Applied Materials, the world’s largest chip manufacturing equipment supplier, reported a 19.3% rise in quarterly revenue yesterday as chipmakers boosted spending to meet an increasing rising demand for memory from smartphone makers. Nonetheless, the results were below expectations as revenue failed to grow. (£)


What happened yesterday?
The announcement of the restoration of trade talks between China and the US has lifted markets across the globe. The FTSE 100 increased by 0.78% or to 7,556.38. Meanwhile, the Dow Jones Industrial average rose 1.34% to 25,558.73, the S&P 500 gained 0.77% or to 2,839.99 and the Nasdaq went up by 0.78% to 7,835.12.
According to figures released by the Office for National Statistics yesterday, retail sales grew 0.7% in July compared to 0.5% in June, matching expectations for a 0.2% increase. These good results can also account for the strong market performance in the UK yesterday.
Companies most affected by the volatility of the trade war benefited the most from the Chinese announcement: shares in Boeing, which is China’s biggest airplane manufacturer, rose by almost two percentage points from $337.71 to $344; while stocks in ZTE, a Chinese phone manufacturer, rose by more than 8%.
On the currency markets, sterling increased against the dollar to 1.2716, still less than the peak from earlier in the week; and 0.17% lower versus the euro at 1.1173.

Global Ports Holding

MX Oil

Brack Capital Real Estate Investments N.V.
PJSC Megafon GDR

Annual Report

UK Economic Announcements
(09:00) Current Account (EU)
Intl. Economic Announcements
(07:00) Wholesale Price Index (GER)
(09:00) Current Account (EU)
(10:00) Consumer Price Index (EU)

Columns of Note 

In the Financial Times, David Pilling examines the population explosion Sub-Saharan Africa is set to experience in the coming years and explores the extent to which population growth alone can lead to economic growth. Unlike population figures in Asia and the West, which have begun to stall, Africa is posed to account for most of the world’s population growth in the coming years. If the new people manage to find jobs, Africa should also account for most of global growth. But this is a misleading assumption: if population growth naturally led to rising living standards then Africa would already be a mid-income region, but it is in fact far from that. The key for economic growth is a low dependency ratio, Pilling believes, which measures the share of people that are not in the labour force; and a low fertility rate, which allow people to focus on their productiveness. Instead of forcibly bringing population figures down, however, African policymakers should focus on improving health and education systems, empowering woman and raising awareness.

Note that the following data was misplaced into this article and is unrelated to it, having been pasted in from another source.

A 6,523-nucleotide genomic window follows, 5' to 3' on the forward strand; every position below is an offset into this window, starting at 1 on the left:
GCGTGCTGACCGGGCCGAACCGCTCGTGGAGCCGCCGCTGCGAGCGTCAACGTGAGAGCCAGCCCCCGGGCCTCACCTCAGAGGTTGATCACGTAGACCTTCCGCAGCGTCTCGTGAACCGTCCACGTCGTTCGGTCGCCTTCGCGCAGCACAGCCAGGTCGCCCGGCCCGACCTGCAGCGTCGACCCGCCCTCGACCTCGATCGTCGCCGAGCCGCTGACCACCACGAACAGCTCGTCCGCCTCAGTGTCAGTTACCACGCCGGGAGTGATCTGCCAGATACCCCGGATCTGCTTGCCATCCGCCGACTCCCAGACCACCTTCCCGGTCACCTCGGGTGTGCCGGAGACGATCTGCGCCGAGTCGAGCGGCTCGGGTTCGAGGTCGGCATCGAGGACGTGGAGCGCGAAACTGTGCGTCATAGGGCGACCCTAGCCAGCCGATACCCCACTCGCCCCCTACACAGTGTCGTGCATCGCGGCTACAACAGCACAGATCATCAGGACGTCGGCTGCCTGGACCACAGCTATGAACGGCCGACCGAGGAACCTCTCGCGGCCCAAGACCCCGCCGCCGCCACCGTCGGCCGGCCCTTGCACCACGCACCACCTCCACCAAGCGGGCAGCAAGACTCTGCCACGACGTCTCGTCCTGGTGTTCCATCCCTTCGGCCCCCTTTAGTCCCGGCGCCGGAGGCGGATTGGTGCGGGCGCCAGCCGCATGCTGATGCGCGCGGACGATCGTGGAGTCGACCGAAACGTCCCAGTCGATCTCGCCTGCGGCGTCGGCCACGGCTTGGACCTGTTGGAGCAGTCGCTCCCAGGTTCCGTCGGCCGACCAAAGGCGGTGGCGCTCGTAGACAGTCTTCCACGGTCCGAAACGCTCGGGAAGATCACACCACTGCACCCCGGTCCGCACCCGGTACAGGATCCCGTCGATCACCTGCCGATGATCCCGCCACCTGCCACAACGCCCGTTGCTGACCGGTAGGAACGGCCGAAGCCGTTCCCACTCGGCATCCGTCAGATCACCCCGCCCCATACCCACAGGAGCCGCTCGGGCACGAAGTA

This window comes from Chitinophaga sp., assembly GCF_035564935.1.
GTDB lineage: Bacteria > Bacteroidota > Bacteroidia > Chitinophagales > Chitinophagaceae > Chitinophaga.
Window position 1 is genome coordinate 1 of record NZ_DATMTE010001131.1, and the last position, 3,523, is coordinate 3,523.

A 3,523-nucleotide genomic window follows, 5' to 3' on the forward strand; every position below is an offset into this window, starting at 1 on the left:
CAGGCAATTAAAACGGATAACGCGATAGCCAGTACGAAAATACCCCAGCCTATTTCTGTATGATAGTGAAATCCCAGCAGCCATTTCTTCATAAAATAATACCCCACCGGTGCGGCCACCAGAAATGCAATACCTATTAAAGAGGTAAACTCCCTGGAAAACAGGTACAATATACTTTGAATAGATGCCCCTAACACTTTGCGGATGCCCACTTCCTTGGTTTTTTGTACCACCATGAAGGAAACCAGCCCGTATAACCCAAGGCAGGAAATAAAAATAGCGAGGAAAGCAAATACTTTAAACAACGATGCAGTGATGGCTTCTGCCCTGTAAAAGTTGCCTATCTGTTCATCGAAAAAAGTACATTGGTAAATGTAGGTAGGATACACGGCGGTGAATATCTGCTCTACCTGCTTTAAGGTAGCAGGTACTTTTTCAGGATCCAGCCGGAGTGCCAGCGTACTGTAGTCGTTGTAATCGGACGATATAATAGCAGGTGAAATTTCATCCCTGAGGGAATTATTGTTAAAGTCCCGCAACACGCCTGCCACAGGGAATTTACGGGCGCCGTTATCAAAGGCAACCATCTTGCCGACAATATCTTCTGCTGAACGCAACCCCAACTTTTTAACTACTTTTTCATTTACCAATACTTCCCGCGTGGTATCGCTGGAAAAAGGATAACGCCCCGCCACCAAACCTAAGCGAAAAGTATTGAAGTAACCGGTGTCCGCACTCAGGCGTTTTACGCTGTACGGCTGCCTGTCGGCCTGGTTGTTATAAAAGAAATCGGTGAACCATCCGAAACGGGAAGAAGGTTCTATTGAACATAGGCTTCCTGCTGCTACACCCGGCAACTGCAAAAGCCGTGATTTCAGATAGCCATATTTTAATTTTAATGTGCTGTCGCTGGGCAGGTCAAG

Writing for The Telegraph, Daisy Buchanan defends University education. She stresses societal needs for doctors, engineers and teachers – all of which must go through university. Contrary to what some public figures say, Buchanan argues, University indeed inculcates key factors for a successful life. Instead of deterring students from pursuing higher education, Buchanan thinks that we should promote them. “When we discourage people from going to University, we’re telling them that we don’t care about their future” she argues.

Did you know? 

If you consider any naturally occurring measurement – the height of a mountain, the population of a country or the price of a stock – the number is 30% likely to begin with a 1, and less than 5% likely to begin with 9. This phenomenon is known as Benford’s Law, and it is used in applications such as forensic accounting and audit for fraud detection.

Parliamentary highlights 

House of Commons
In recess until 4 September 2018
House of Lords
In recess until 4 September 2018
Scottish Parliament
In recess until 4 September 2018